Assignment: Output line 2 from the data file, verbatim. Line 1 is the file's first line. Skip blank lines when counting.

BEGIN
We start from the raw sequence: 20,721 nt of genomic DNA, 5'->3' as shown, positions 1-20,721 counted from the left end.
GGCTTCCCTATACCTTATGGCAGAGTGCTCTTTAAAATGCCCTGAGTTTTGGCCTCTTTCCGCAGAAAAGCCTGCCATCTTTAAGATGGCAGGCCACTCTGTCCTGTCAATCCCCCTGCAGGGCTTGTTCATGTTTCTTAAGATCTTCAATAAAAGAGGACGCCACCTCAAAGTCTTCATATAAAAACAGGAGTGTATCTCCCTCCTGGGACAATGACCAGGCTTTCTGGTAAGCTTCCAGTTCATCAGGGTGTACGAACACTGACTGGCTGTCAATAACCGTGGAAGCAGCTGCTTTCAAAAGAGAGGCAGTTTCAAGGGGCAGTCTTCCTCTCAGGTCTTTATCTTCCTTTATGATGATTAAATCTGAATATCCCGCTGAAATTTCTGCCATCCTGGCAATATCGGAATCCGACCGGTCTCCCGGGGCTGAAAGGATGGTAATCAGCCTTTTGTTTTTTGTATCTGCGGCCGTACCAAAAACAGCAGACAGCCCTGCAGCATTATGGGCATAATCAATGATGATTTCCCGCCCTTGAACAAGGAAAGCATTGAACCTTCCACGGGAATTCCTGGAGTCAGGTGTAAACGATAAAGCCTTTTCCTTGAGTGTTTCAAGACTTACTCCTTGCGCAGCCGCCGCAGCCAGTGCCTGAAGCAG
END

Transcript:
GGCTTCCCTATACCTTATGGCAGAGTGCTCTTTAAAATGCCCTGAGTTTTGGCCTCTTTCCGCAGAAAAGCCTGCCATCTTTAAGATGGCAGGCCACTCTGTCCTGTCAATCCCCCTGCAGGGCTTGTTCATGTTTCTTAAGATCTTCAATAAAAGAGGACGCCACCTCAAAGTCTTCATATAAAAACAGGAGTGTATCTCCCTCCTGGGACAATGACCAGGCTTTCTGGTAAGCTTCCAGTTCATCAGGGTGTACGAACACTGACTGGCTGTCAATAACCGTGGAAGCAGCTGCTTTCAAAAGAGAGGCAGTTTCAAGGGGCAGTCTTCCTCTCAGGTCTTTATCTTCCTTTATGATGATTAAATCTGAATATCCCGCTGAAATTTCTGCCATCCTGGCAATATCGGAATCCGACCGGTCTCCCGGGGCTGAAAGGATGGTAATCAGCCTTTTGTTTTTTGTATCTGCGGCCGTACCAAAAACAGCAGACAGCCCTGCAGCATTATGGGCATAATCAATGATGATTTCCCGCCCTTGAACAAGGAAAGCATTGAACCTTCCACGGGAATTCCTGGAGTCAGGTGTAAACGATAAAGCCTTTTCCTTGAGTGTTTCAAGACTTACTCCTTGCGCAGCCGCCGCAGCCAGTGCCTGAAGCAG